It makes sense because, after all, life is about change. If you are not changing, you are not growing. So, whether we like it or not, up and down those stairways we must go as we travel through life. It’s not much fun going down – down, down to the depths of your inner self to do the work that needs to be done to change – to face hard truths about yourself, to confess faults, to find it in your heart to forgive someone. We go down to the depths when we experience grief, and anger. We may try to push it away, but eventually we have no choice but to go down. It’s a necessity if we want to get to a better place. Either we go down, or we make a mess, just as I sometimes discovered when I resisted going down to my cellar toilet as a child.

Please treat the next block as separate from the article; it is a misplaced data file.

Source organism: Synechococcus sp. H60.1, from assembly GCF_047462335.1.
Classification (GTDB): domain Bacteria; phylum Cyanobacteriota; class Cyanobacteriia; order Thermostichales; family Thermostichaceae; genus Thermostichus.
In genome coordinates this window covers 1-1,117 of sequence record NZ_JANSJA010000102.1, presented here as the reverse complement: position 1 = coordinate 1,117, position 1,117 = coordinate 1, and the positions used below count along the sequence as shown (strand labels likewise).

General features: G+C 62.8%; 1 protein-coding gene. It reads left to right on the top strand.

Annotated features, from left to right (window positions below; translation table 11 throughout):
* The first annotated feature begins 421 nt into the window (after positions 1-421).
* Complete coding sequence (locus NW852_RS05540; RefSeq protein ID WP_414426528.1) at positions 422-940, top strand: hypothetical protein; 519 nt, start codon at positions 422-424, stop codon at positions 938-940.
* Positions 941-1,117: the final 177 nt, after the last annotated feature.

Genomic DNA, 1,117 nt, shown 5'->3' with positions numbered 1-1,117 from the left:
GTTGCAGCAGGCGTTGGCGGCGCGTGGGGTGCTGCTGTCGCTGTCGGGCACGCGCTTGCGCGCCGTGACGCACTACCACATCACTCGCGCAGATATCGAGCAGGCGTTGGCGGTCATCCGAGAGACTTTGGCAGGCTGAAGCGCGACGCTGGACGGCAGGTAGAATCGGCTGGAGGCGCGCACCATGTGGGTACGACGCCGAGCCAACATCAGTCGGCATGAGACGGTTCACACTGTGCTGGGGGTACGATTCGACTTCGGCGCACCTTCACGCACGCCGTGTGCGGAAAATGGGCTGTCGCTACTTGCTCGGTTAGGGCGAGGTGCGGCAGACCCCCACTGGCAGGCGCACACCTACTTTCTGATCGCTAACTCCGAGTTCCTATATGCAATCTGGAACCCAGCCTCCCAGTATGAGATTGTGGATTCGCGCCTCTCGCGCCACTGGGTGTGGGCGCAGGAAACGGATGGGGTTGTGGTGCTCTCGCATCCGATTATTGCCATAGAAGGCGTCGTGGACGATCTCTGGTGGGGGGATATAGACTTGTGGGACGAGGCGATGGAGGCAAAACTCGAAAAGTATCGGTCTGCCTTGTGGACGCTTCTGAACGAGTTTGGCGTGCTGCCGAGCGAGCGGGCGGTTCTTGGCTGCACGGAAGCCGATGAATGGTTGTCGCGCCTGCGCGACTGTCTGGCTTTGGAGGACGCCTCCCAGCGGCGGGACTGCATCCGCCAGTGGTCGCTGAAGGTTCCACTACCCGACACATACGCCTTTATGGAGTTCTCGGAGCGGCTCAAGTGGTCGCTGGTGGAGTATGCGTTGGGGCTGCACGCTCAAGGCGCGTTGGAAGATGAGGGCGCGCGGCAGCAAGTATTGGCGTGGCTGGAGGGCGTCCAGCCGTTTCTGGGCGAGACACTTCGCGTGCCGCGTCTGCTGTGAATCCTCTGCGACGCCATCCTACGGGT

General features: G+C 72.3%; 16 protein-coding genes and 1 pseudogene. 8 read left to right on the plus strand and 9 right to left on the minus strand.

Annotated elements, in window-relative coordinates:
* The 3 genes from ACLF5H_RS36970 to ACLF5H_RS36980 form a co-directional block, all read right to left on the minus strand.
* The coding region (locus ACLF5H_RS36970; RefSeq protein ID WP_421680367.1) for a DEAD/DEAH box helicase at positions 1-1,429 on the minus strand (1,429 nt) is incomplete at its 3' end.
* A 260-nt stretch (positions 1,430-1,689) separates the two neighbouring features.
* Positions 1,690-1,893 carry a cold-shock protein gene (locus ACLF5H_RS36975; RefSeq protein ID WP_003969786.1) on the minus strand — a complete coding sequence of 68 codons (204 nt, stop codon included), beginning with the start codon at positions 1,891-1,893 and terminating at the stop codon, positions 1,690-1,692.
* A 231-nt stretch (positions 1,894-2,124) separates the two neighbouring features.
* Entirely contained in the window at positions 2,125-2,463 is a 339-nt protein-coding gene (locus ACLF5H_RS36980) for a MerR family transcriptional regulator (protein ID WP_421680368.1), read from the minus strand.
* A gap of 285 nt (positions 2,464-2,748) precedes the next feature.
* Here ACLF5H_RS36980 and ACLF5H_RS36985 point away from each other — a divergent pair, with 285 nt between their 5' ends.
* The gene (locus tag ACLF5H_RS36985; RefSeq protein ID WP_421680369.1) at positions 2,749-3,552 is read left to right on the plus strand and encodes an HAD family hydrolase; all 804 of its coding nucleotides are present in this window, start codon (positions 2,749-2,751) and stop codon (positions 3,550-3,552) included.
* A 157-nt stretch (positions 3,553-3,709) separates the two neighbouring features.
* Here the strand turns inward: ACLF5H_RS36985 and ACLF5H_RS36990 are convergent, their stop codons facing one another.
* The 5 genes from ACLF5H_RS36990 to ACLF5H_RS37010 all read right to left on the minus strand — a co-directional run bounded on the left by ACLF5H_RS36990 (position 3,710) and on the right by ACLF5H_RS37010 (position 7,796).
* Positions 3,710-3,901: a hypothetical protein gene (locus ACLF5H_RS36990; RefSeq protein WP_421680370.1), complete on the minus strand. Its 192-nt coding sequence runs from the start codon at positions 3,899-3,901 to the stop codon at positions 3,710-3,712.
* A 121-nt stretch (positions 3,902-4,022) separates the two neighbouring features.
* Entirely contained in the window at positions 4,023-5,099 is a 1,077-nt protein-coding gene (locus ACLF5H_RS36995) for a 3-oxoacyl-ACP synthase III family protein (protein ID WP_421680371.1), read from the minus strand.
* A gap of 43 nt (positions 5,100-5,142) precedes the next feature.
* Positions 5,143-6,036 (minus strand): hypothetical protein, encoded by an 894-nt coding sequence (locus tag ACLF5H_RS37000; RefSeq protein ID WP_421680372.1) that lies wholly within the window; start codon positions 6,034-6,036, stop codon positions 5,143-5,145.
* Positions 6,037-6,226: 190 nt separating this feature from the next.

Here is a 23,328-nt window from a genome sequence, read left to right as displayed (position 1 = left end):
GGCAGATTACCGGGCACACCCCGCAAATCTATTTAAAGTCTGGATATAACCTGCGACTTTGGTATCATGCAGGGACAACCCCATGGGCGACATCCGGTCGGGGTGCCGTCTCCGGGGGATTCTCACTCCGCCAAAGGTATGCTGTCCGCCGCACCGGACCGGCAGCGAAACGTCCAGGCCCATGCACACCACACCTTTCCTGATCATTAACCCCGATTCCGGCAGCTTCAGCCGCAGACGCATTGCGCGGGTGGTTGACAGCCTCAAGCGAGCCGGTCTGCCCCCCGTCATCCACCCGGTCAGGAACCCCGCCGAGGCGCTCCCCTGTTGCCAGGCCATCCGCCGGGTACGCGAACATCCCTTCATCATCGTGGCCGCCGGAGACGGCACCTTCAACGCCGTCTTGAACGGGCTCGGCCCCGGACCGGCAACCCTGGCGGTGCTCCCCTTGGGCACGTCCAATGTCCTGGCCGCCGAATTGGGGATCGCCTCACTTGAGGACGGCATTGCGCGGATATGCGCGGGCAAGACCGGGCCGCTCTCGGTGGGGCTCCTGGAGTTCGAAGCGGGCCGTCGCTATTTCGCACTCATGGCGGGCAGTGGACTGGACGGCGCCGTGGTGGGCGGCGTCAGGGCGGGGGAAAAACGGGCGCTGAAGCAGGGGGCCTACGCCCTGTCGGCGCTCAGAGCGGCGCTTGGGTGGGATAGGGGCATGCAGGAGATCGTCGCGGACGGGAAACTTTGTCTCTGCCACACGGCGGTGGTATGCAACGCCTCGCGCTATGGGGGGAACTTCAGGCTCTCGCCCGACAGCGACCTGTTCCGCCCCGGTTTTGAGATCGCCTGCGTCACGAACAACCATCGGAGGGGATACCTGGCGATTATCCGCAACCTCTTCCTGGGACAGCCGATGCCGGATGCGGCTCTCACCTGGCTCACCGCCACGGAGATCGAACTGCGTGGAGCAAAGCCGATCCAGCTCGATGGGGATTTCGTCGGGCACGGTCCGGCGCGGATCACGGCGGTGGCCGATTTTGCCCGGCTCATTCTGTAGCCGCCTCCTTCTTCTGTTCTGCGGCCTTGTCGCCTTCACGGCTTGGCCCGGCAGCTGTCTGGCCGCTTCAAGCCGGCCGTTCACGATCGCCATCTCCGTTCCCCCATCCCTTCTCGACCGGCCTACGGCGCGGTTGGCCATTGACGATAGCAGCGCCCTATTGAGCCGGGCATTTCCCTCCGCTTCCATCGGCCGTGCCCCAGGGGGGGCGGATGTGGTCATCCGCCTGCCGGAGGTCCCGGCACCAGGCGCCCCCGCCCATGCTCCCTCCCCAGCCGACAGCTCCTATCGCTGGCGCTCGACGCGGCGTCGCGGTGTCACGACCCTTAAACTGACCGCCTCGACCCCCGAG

Going up is much more exciting – sometimes difficult, but the journey has its own rewards. We learn something, we achieve a goal, we’re on top of the world. Of course it takes energy, and we may linger on the main floor occasionally, just being couch potatoes. But life is so much more interesting if we make the effort to get up off the couch, to do what we need to do to grow.

This stairway has built in rewards all the way up! No reason to stay on the couch when you have something like this!

And sometimes, if we’re tired, or our hearts are hurting, we end up leaving “stuff” on the landing – a resting place –  until we’re ready to pick up that psychic baggage and put it where it belongs, either “upstairs” or “downstairs.” It may accumulate for a while, but we can’t navigate around the junk pile forever.